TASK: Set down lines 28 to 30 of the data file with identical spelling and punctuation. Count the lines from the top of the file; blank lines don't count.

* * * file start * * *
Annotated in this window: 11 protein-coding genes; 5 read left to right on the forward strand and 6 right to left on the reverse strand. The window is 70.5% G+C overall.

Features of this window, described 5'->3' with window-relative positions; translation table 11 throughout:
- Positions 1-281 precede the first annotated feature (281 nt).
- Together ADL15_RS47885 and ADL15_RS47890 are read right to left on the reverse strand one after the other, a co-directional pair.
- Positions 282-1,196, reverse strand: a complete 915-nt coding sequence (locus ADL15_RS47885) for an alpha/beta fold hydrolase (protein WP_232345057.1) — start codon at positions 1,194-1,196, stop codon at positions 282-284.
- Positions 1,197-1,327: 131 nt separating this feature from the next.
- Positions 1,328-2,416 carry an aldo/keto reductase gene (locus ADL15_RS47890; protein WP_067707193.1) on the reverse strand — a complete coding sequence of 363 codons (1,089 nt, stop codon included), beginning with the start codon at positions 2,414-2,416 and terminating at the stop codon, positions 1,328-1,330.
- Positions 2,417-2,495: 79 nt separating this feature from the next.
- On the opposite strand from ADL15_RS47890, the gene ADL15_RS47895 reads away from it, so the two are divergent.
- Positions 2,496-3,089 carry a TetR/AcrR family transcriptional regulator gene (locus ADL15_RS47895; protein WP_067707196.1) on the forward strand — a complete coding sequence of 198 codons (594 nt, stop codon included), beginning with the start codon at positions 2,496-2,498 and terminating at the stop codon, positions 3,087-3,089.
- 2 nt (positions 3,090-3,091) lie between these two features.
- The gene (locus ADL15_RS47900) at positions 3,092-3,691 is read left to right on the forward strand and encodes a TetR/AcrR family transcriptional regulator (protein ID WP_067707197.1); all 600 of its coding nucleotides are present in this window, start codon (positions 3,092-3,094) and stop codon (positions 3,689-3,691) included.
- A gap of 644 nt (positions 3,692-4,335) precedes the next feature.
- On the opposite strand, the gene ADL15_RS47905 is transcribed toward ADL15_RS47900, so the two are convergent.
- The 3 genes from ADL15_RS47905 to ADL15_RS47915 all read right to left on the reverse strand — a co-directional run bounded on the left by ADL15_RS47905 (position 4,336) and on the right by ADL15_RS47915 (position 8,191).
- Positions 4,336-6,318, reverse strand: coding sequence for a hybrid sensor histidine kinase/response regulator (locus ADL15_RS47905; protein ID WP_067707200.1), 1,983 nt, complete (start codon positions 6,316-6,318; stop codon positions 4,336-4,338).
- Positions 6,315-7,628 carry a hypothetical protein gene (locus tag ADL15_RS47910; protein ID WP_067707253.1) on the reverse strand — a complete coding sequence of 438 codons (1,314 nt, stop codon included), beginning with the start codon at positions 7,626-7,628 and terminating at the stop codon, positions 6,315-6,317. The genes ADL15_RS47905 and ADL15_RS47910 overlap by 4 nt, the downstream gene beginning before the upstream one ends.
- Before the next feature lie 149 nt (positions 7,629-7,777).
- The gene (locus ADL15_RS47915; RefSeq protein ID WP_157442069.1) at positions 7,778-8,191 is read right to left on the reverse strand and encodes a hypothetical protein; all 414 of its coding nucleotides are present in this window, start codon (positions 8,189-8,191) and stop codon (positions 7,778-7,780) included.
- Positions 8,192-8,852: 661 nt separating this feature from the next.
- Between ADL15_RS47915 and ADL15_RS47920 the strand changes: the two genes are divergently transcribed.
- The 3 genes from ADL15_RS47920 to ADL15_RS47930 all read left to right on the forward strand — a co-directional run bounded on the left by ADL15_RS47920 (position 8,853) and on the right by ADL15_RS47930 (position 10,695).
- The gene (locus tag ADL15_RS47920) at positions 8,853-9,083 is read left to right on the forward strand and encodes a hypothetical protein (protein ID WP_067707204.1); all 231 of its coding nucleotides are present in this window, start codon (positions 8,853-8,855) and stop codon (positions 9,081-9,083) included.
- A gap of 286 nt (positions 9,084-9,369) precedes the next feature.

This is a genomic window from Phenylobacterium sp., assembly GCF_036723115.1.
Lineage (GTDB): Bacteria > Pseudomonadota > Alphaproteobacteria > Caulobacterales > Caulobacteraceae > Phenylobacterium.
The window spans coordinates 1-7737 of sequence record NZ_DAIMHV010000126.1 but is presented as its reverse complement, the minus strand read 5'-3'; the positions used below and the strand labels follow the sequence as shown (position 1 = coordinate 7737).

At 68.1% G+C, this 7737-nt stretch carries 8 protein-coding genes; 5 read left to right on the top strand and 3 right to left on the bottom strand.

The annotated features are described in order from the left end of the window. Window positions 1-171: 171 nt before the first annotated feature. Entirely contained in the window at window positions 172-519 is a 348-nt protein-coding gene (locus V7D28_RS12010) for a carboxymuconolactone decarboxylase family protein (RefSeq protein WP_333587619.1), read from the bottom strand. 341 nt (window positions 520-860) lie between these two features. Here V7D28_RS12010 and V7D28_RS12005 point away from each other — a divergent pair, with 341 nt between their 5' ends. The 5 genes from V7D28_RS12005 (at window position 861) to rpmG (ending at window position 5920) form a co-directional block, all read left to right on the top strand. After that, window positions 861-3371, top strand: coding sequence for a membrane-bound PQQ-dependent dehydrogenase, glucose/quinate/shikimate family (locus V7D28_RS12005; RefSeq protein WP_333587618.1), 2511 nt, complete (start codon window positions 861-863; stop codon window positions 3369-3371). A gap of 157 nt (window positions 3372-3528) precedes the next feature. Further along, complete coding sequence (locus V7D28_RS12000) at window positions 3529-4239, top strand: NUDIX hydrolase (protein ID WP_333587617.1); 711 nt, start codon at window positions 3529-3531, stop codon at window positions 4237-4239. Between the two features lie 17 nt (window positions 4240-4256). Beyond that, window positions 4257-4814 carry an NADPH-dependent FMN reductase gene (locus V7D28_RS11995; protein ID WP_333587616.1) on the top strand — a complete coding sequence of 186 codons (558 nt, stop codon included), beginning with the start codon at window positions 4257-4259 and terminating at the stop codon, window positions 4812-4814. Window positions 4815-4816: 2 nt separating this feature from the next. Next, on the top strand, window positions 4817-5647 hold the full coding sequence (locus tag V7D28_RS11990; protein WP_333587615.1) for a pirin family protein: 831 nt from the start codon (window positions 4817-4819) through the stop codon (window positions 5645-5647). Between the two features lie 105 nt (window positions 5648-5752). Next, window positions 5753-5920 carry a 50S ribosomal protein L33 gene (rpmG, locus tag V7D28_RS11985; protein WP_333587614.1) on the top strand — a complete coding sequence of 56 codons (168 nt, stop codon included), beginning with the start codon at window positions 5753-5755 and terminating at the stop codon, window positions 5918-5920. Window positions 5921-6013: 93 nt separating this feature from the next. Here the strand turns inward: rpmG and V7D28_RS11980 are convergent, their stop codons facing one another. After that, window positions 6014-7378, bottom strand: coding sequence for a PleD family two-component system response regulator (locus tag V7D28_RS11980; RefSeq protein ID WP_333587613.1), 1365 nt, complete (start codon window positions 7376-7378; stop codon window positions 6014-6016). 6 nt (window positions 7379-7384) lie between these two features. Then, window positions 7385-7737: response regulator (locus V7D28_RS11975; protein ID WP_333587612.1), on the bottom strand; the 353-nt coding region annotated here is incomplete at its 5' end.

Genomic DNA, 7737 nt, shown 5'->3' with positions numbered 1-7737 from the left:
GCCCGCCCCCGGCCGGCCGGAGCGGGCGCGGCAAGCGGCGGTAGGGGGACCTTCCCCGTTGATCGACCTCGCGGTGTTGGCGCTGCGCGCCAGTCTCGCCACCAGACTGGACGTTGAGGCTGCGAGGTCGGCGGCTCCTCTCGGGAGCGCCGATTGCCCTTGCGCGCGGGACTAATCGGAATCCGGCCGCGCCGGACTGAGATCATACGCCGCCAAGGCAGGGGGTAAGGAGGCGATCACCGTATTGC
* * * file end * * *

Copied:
At 68.1% G+C, this 7737-nt stretch carries 8 protein-coding genes; 5 read left to right on the top strand and 3 right to left on the bottom strand.

The annotated features are described in order from the left end of the window. Window positions 1-171: 171 nt before the first annotated feature. Entirely contained in the window at window positions 172-519 is a 348-nt protein-coding gene (locus V7D28_RS12010) for a carboxymuconolactone decarboxylase family protein (RefSeq protein WP_333587619.1), read from the bottom strand. 341 nt (window positions 520-860) lie between these two features. Here V7D28_RS12010 and V7D28_RS12005 point away from each other — a divergent pair, with 341 nt between their 5' ends. The 5 genes from V7D28_RS12005 (at window position 861) to rpmG (ending at window position 5920) form a co-directional block, all read left to right on the top strand. After that, window positions 861-3371, top strand: coding sequence for a membrane-bound PQQ-dependent dehydrogenase, glucose/quinate/shikimate family (locus V7D28_RS12005; RefSeq protein WP_333587618.1), 2511 nt, complete (start codon window positions 861-863; stop codon window positions 3369-3371). A gap of 157 nt (window positions 3372-3528) precedes the next feature. Further along, complete coding sequence (locus V7D28_RS12000) at window positions 3529-4239, top strand: NUDIX hydrolase (protein ID WP_333587617.1); 711 nt, start codon at window positions 3529-3531, stop codon at window positions 4237-4239. Between the two features lie 17 nt (window positions 4240-4256). Beyond that, window positions 4257-4814 carry an NADPH-dependent FMN reductase gene (locus V7D28_RS11995; protein ID WP_333587616.1) on the top strand — a complete coding sequence of 186 codons (558 nt, stop codon included), beginning with the start codon at window positions 4257-4259 and terminating at the stop codon, window positions 4812-4814. Window positions 4815-4816: 2 nt separating this feature from the next. Next, on the top strand, window positions 4817-5647 hold the full coding sequence (locus tag V7D28_RS11990; protein WP_333587615.1) for a pirin family protein: 831 nt from the start codon (window positions 4817-4819) through the stop codon (window positions 5645-5647). Between the two features lie 105 nt (window positions 5648-5752). Next, window positions 5753-5920 carry a 50S ribosomal protein L33 gene (rpmG, locus tag V7D28_RS11985; protein WP_333587614.1) on the top strand — a complete coding sequence of 56 codons (168 nt, stop codon included), beginning with the start codon at window positions 5753-5755 and terminating at the stop codon, window positions 5918-5920. Window positions 5921-6013: 93 nt separating this feature from the next. Here the strand turns inward: rpmG and V7D28_RS11980 are convergent, their stop codons facing one another. After that, window positions 6014-7378, bottom strand: coding sequence for a PleD family two-component system response regulator (locus tag V7D28_RS11980; RefSeq protein ID WP_333587613.1), 1365 nt, complete (start codon window positions 7376-7378; stop codon window positions 6014-6016). 6 nt (window positions 7379-7384) lie between these two features. Then, window positions 7385-7737: response regulator (locus V7D28_RS11975; protein ID WP_333587612.1), on the bottom strand; the 353-nt coding region annotated here is incomplete at its 5' end.

Genomic DNA, 7737 nt, shown 5'->3' with positions numbered 1-7737 from the left: